As a pastor I am deeply concerned for the rising struggle with mental health in the midst of the Coronavirus pandemic. I recently sat down with two clinical psychologists, two Christians in the church I serve, Dr. John Townsend and Dr. Buddy Mendez, and they shared with me that “whatever level of stress, anxiety, or depression a person had before the pandemic has been greatly escalated by the pandemic.” There are varying levels of struggle with stress and anxiety and the pandemic has been a multiplier to whatever level of struggle a person has.
As a few examples, the Orange County Register reported that calls to a mental health hotline in Los Angeles increased from 22 calls in February to 1800 calls in March – an 8000% increase. Similarly, ABC News reported that calls to suicide hotlines have jumped 891%.
This news is devastating. People created in the Image of God and loved passionately by Him are in deep pain and turmoil.
Why the sudden jump? When we consider what wise therapists and researchers counsel people to do for their mental health we realize that many of those exhortations have been quickly and radically impacted in the midst of the pandemic. Here are four reasons struggles with mental health are rapidly increasing in the midst of a pandemic:
1. Community is harder.
In her book, iGen, Jean Twenge builds the case that social media has not facilitated deep connections with teenagers and thus harmed their mental health. Belonging and being in relationships with people who encourage us is immensely helpful. While many leaders are wisely attempting to change the nomenclature from “social distancing” to “physical distancing” because we still need to be close socially even in a pandemic, the initial term seems to have sadly stuck. In this pandemic there are actual signs encouraging us to “isolate ourselves.” And isolation is a strong predictor for a myriad of problems.
2. Structure has been stripped away.
In his book, Daily Rituals: How Artists Work, Mason Curry chronicles the daily rituals and habits of many of the world’s most influential artists, authors, poets, and composers. We know from history, and we see in Curry’s book, that many artists and creators suffer with bouts of anxiety and depression, and from their wounds and pain they create. Of Charles Schultz’s regular routine, the creator of nearly 18,000 Peanuts comic strips, Curry commented, “The regularity of work suited his temperament and helped him cope with the chronic anxiety he suffered throughout his life.” Because so much is uncertain, a routine can provide some certainty and solace to a day. Yet in this pandemic routines and schedules have been completely upended.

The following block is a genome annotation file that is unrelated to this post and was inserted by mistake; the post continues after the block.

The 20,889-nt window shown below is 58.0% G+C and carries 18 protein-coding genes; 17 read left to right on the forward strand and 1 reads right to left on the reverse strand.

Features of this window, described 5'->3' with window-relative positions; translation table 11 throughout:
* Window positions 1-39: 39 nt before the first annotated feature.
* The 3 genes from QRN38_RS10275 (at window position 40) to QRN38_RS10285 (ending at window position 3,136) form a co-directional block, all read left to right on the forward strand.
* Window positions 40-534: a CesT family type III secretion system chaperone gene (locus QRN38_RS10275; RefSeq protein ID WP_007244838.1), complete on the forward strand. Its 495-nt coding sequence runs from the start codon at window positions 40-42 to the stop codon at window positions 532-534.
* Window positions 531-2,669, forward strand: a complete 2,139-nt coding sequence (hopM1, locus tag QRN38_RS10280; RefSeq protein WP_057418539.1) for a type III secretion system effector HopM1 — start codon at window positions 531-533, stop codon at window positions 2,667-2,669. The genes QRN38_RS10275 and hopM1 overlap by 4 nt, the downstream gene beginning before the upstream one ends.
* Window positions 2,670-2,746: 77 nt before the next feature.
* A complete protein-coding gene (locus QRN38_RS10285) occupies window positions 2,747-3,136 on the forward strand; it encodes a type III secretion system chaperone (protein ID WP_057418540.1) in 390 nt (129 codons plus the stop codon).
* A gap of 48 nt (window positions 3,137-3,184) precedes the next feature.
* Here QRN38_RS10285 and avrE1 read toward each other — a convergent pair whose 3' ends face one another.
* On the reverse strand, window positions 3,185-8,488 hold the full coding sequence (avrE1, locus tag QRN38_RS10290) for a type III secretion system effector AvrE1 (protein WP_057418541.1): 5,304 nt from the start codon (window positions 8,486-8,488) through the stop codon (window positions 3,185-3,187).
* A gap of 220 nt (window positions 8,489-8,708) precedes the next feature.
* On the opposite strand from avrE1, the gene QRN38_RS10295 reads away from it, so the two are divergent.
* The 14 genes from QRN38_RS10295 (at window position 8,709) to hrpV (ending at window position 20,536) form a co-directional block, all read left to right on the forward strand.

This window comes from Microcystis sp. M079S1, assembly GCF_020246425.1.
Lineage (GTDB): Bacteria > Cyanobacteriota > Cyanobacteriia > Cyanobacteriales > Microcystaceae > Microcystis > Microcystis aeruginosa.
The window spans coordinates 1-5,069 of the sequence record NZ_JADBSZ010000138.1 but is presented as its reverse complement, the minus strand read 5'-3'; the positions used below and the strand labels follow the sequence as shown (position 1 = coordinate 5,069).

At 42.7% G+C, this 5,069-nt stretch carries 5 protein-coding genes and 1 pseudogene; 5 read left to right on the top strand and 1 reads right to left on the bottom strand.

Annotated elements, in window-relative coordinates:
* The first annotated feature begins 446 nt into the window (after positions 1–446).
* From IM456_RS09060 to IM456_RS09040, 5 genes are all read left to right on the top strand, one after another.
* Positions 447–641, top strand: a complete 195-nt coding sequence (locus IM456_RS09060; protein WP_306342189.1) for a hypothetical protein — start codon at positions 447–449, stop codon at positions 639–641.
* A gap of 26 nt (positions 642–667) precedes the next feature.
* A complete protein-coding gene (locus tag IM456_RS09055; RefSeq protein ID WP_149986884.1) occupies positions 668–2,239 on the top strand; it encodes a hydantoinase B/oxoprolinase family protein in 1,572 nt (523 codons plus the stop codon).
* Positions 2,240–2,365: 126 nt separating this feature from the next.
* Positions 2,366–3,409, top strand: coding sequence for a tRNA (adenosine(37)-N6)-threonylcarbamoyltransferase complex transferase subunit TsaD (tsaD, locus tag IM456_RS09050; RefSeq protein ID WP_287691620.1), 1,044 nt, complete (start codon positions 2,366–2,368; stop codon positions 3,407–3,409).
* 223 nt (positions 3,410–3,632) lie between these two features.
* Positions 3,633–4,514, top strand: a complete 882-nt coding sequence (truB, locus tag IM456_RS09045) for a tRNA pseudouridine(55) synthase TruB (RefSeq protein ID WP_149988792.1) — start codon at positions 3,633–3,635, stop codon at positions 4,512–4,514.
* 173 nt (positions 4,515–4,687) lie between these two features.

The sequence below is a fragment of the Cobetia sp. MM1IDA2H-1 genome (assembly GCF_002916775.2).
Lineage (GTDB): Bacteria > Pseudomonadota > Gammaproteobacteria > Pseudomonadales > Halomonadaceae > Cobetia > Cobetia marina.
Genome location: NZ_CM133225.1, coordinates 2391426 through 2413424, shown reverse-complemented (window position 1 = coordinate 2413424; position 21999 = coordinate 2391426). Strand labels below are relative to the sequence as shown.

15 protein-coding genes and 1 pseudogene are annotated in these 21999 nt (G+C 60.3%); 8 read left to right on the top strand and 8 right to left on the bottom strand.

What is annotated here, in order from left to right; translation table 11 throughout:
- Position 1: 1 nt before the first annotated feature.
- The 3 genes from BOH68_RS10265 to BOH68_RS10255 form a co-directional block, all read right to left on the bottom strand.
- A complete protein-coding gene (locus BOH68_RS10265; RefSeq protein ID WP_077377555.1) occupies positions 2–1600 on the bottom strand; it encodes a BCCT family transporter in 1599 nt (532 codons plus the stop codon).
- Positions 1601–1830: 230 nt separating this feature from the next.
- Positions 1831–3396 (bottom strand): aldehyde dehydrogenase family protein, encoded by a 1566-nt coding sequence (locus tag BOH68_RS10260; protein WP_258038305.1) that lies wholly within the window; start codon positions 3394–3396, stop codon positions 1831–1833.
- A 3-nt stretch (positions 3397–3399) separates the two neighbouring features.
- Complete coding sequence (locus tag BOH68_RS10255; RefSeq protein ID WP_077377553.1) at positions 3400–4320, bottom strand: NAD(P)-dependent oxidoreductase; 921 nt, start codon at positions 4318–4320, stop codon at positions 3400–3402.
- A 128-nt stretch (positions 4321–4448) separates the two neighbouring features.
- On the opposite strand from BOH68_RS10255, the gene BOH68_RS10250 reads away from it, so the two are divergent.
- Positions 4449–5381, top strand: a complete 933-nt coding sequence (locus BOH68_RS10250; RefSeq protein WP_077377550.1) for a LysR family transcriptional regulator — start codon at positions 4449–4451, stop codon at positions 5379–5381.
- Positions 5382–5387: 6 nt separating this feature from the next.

3. Exercise rhythms have been challenged.
In his book, Spark, Dr. John Ratey shares compelling research of the impact of exercise on anxiety and depression. He wrote that exercise is medicine and “influences the same chemicals that antidepressants do.” The “stay at home orders” has challenged exercise rhythms, and this adversely impacts mental health. If you played basketball or went to a gym, those have been suddenly taken from you.
4. Meaningful work has been disrupted.
In his book, Lost Connections, Johann Hari talks about the importance of meaningful work in providing mental health and peace. Work that you enjoy, that you believe makes an impact, and that you know contributes to some greater good is good for you. Yet in the middle of a pandemic, meaningful work has been disrupted. Certainly this is true for those who have lost jobs, and it is also true for those who feel uncertain about their industries or disciplines as so much is in flux.
A pandemic level of disruption to community, structure, exercise, and meaningful work is having a devastating impact on people’s mental health. We should be deeply concerned and compassionately work to help people in the midst of this struggle, in the midst of their struggle. We must also be aware of our own struggles. I will share more thoughts for ministry leaders later this week.
One final note: Sadly, when one raises concerns about the ramifications of the cure for Covid-19 (the implications of “stay at home orders”), that person can be portrayed as not caring about the spread of the virus. But it is possible to be deeply concerned about the virus and the implications of responding to the virus. The polarization often occurring in the media (from both sides) is not helpful and often untrue as we all have friends and family who care about both limiting the spread of the virus and about the damaging ramifications of the necessary response to Covid-19.
Life and leadership often feels like a game of whack-a-mole as when you feverishly and rightly work to solve one problem another one can quickly emerge. The emergence of a new problem does not mean you should not have been solving the former one. And addressing the new problem does not mean you should no longer care about the former problem. Responsibility means recognizing that solving one problem often produces unintended consequences that also must be addressed.
This article originally appeared here.